Boris Yeltsin laid to rest at Moscow cemetery in symbolic ceremony

Former President Boris Yeltsin was laid to rest alongside writers, artists and another 20th century Russian leader, in a tradition-laden ceremony unprecedented for modern Russia.

Former U.S. Presidents George H. W. Bush and Bill Clinton and former British Prime Minister John Major joined foreign dignitaries at church services and a funeral procession through Moscow's streets Wednesday to the landmark Novodevichy Cemetery, paying respects to Yeltsin during a day of mourning and symbolism.

"The whole dramatic history of the 20th century was reflected in the fate of Boris Nikolayevich," Russian Orthodox Patriarch Alexy II wrote in a letter that was read aloud during services at the Cathedral of Christ the Savior. "Being a strong individual, he took upon himself responsibility the fate of the country at a difficult and dangerous time of radical change."

Yeltsin's anointed successor - Vladimir Putin - played a low-key role, attending the church service and marching with his wife Lyudmila in the burial procession. At a Kremlin reception hours after the burial, he promised to pursue his predecessor's goals.

"He sincerely tried to do everything to make the lives of millions of Russians better," Putin said. "We will move toward these goals.

"Having become president thanks to the support of millions of citizens of the country, he changed the face of power, tore down the blind wall between society and the state," he said.

Many mourners said they admired Yeltsin for breaking the grip of monolithic Communism and moving the country to pluralism - and said they fear his successor Putin is reversing the progress.

"I came here to pay respect to Boris Nikolayevich for everything he has given us: freedom and the opportunity to realize ourselves," said 73-year-old Svetlana Zamishlayeva. But now, "there is a certain retreat from freedom of the press, from fair elections, from all kinds of freedom."

Before the burial, more than 20,000 people filed through the gold-domed cathedral, which is the site of the Orthodox Church's most important services, to view Yeltsin's body.

Following an 85-minute ceremony that echoed with priests' chanting and a choir singing funeral liturgy, the coffin - draped in the Russian tricolor - was driven in a black Mercedes hearse on a winding 7 kilometer (4-mile) procession through the city center and along the Moscow River.

An armored military truck then drew the army-green caisson the final steps to Novodevichy along a carnation-strewn lane, escorted by an goose-stepping honor guard and a crowd of foreign dignitaries and church leaders.

With the coffin resting on a metal cart that resembled a hospital gurney and suggested perhaps some of the ceremony's improvisation, Yeltsin'stearfulwidow Naina - dressed in a black dress and scarf - stroked his shock of white hair and tenderly kissed his forehead and cheeks. White-robed Orthodox priests chanted prayers and swung censers before pallbearers closed the coffin and lower it into the ground.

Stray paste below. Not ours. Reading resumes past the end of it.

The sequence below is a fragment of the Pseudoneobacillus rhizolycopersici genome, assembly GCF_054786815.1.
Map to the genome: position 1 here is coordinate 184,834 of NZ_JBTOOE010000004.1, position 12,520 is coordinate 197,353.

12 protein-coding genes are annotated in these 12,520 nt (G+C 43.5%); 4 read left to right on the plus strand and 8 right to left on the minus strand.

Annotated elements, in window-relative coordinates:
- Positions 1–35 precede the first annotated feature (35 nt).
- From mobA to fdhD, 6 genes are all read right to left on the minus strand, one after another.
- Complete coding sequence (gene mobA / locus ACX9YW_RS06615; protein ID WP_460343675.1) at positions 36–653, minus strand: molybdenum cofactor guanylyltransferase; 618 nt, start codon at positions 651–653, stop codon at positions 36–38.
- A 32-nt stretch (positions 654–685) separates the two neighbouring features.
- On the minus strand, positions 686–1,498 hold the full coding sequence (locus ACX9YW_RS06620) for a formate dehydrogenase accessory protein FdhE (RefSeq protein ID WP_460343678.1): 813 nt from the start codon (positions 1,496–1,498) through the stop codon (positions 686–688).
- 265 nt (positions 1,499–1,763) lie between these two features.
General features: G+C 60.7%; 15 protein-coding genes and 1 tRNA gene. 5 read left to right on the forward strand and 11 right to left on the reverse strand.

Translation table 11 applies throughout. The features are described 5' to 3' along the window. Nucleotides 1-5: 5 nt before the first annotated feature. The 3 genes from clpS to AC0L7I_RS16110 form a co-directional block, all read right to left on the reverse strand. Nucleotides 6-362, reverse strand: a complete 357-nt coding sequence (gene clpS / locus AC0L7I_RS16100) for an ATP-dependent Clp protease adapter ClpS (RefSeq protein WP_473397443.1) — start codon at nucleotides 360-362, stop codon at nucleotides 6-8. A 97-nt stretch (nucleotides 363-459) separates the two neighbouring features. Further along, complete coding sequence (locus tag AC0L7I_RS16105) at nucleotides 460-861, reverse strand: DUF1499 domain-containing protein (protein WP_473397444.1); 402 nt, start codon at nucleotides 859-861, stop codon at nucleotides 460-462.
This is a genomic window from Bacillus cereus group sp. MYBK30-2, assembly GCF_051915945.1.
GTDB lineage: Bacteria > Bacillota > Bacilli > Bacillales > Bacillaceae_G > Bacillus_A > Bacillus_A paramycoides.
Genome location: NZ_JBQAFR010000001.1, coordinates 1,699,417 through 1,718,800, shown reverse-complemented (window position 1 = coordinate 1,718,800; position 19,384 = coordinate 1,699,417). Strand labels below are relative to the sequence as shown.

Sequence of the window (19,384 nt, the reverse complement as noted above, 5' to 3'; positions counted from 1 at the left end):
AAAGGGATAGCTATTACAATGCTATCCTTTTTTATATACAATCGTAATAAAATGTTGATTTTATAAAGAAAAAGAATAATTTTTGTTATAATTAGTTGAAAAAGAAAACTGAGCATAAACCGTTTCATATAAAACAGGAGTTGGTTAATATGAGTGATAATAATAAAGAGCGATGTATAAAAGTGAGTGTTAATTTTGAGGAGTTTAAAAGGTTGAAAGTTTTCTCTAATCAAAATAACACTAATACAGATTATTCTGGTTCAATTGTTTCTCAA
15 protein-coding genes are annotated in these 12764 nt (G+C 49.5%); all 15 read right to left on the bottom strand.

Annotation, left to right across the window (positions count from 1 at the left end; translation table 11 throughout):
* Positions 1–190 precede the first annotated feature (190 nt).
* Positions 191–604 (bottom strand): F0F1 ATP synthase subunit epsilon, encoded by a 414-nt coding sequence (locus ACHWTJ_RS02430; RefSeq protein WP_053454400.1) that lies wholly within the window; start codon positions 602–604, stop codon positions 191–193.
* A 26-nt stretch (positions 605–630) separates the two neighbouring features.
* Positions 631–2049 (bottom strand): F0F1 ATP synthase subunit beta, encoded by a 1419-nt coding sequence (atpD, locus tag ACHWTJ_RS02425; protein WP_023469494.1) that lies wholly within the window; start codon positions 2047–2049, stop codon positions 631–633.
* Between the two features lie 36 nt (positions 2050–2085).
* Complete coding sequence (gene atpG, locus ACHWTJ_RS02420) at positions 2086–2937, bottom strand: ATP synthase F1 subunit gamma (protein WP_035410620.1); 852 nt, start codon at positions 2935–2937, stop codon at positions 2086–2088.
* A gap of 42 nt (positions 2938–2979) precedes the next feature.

All major Russian television channels broadcast live from the cathedral, the funeral procession and the cemetery burial, which culminated in an artillery fusillade and the playing of the Russian national anthem.

Yeltsin, who died of heart failure Monday at age 76, pulled the country out from the Soviet Union and pushed it into a fitful democracy, seeking to inject pluralism and vigor to Russia after decades of Communist repression and stagnation.

The first freely elected president of Russia, Yeltsin was admired for opposing the 1991 hard-line coup attempt but derided for his heavy drinking and despised for allowing insiders to snap up Russia's industrial gems while millions of his countrymen plunged into poverty.

"Fate has decreed that Russian liberators often are not understood _ and are cursed by their people. But I think that history, and mainly time, will put everything in its place," Boris Nemtsov, a former deputy prime minister, said in comments to NTV.

The last state funeral held in Moscow was for the death of Communist Party chief Konstantin Chernenko in 1985. Yeltsin's funeral was improvised and, in many ways, unprecedented for Russia, where in the past century the country's leaders have been buried or interred in either aboveground church crypts in St. Petersburg or alongside the Kremlin walls or in a mausoleum on Red Square.

Nikita Krushchev is the only Soviet leader to be buried at Novodevichy, alongside writers Anton Chekhov and Mikhail Bulgakov and composers Sergei Prokofiev and Dmitry Shostakovich.

The day's events were also mixed with political symbolism _ the burial at Novodevichy, religious services for a nominally pious man in a cathedral restored during his presidency; the playing of the national anthem whose music is the same as the Soviet anthem.

As part of his crusade to rid Russia of Soviet trappings, Yeltsin banned the Soviet anthem and replaced it with a tamer 19th century composition. Putin later returned the Soviet anthem's music asthe Russian national hymn.

The emotions Yeltsin inspired were also on display in the lower house of parliament Wednesday where Communist lawmakers in the State Duma refused to stand for a moment of silence called in his memory. Communist deputy Mikhail Zapolev suggested "hammering an aspen stake" into Yeltsin's grave, according to ITAR-Tass.

And in what could be perceived as yet another snub for Yeltsin, the Duma voted to return the hammer-and-sickle to a Red Army banner that hung over the Reichstag in Berlin in the waning days of World War II.

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Author`s name Angela Antonova